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Churches in Zambia urge government to declare food crisis to unlock international help

17 January 2020


A dry section of the Zambezi river is seen above the gorge on the Zambian side of Victoria Falls, Zambia, in December, after a prolonged drought

A dry section of the Zambezi river is seen above the gorge on the Zambian side of Victoria Falls, Zambia, in December, after a prolonged drought

CHURCHES in Zambia have called on the government of the country to declare a food crisis to unlock international help.

The president of the Zambia Conference of Catholic Bishops, the Bishop of Chipata, the Rt Revd George Lungu, said that declaring a crisis was the first step in addressing it.

“We believe as a Catholic Church that it would not only be wise but necessary for the government to send a very clear message — not only to the people in Zambia but the world at large — acknowledging the problem,” he said.

“And we are not saying that when we say there is a problem, it is the fault of one person or another; of one ministry or another in government. These are things that occur because of climate change; because of unfavourable weather patterns. The only responsible way to address the situation is not to bury our heads in the sand. We must face the truth, and the truth is that people need help.”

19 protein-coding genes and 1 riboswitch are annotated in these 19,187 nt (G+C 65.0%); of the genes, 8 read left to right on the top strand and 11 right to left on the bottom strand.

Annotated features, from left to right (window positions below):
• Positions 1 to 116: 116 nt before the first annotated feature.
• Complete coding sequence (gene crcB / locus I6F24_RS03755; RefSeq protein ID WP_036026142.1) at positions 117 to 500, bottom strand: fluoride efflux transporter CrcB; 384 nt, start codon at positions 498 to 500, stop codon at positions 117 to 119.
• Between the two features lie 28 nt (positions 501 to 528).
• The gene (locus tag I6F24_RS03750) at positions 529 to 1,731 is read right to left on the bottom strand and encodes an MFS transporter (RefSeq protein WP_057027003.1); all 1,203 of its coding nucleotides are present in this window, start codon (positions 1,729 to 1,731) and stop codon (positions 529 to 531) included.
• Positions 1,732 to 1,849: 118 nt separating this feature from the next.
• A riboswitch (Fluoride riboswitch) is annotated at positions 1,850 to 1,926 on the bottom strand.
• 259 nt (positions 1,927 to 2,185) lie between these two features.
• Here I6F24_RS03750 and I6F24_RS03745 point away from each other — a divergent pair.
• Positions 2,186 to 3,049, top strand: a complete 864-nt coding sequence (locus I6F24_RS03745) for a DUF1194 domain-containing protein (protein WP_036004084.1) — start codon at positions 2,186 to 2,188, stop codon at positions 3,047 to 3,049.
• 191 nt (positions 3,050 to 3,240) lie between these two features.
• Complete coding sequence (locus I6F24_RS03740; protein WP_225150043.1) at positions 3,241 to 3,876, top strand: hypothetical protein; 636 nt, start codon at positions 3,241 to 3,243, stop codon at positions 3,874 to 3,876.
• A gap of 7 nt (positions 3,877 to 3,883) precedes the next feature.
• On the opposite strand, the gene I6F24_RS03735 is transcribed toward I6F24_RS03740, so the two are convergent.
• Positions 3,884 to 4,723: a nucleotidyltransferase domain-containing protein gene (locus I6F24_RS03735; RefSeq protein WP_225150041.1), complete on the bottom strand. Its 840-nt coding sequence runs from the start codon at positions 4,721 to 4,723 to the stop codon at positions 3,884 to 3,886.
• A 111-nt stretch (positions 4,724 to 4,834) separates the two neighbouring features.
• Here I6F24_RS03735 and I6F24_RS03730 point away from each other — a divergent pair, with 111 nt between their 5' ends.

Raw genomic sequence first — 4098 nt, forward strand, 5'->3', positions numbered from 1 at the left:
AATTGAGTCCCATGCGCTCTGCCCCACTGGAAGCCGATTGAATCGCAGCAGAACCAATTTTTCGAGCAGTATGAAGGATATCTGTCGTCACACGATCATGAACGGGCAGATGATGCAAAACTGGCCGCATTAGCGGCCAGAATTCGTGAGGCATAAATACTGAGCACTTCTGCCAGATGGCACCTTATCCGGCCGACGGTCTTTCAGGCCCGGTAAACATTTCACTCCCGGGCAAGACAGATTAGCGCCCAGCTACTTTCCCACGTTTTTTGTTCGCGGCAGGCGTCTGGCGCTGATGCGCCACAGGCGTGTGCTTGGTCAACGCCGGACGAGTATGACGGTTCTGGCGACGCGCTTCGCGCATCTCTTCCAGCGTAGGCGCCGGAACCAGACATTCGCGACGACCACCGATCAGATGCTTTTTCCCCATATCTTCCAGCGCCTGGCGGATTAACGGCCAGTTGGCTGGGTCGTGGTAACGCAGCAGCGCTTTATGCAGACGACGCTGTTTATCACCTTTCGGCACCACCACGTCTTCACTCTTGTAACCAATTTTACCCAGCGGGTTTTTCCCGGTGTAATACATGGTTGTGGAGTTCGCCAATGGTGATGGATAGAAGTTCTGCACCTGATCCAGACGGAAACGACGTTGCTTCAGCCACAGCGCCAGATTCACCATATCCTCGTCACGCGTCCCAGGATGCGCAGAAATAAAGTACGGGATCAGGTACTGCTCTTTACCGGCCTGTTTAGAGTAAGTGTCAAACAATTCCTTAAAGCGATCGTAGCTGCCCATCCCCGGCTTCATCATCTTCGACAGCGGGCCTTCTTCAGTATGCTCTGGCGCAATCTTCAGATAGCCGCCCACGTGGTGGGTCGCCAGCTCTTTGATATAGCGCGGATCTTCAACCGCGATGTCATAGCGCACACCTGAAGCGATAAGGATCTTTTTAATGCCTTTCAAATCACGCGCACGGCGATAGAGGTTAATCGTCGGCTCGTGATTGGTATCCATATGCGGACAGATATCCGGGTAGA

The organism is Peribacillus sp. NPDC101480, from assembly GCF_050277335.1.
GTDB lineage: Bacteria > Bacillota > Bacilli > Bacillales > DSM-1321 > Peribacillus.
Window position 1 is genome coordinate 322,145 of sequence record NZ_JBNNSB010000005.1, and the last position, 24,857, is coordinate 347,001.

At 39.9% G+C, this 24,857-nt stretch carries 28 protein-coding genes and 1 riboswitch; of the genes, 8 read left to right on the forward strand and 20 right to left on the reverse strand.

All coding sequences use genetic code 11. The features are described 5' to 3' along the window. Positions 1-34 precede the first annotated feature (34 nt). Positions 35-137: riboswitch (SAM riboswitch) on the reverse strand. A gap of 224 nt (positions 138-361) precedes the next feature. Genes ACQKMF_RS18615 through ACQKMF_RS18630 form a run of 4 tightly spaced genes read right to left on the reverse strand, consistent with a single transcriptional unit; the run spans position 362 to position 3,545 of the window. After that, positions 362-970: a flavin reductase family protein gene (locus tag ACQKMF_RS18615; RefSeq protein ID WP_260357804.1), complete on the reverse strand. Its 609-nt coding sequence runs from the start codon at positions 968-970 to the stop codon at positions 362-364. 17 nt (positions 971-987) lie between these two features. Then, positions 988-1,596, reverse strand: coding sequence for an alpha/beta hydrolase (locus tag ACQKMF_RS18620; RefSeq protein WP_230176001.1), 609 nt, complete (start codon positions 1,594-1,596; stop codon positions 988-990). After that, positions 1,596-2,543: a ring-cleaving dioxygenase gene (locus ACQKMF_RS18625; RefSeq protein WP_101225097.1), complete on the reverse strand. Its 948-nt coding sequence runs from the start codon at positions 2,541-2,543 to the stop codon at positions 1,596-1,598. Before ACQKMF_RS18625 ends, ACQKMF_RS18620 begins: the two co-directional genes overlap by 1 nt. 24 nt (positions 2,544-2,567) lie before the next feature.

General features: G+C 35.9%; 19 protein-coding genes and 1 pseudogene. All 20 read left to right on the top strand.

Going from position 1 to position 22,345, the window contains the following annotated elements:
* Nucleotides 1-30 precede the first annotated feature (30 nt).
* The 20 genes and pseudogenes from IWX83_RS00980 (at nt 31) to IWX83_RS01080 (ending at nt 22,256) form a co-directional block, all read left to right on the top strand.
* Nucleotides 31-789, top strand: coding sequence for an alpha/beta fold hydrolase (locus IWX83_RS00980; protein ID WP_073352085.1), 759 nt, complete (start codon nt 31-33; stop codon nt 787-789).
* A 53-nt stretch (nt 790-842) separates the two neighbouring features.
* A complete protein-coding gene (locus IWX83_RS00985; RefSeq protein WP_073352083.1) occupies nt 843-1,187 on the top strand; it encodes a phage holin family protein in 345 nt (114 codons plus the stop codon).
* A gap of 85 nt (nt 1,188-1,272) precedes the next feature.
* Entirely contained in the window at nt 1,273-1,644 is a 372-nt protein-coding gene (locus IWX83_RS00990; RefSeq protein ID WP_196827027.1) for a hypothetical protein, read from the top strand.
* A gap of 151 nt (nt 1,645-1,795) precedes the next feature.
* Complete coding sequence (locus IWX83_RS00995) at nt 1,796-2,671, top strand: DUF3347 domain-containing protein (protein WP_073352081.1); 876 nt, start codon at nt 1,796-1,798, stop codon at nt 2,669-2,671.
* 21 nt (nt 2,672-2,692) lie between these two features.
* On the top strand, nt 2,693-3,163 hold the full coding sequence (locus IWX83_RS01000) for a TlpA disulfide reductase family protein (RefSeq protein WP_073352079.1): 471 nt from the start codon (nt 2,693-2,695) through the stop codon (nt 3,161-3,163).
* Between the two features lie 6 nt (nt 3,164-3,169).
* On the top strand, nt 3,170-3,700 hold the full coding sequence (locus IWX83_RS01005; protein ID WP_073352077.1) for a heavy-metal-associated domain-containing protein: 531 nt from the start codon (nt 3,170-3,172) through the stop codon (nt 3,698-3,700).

The Zambian government has rejected the call. It said that it has enough supplies of grain. The UN has issued a warning, however, about the growing threat of hunger in the west and south of the country, owing to prolonged droughts, which have reduced the country’s famous Victoria Falls to a trickle of water.

The general secretary of the United Church of Zambia, the Revd Dr Peggy Mulambya-Kabonde, told the World Council of Churches: “Things are so bad in the south and west of Zambia we have to pray to God to have mercy on us.”

It is feared that at least 2.3 million people are facing food shortages during the “lean” season, until March 2020.

Neighbouring Zimbabwe, which was devastated by Cyclone Idai last year (News, 22 March 2019), is also suffering because of prolonged drought. More than half the country’s population — more than seven million people — are facing a food crisis.

CAFOD has launched an appeal to raise urgent funds for food and clean drinking water.

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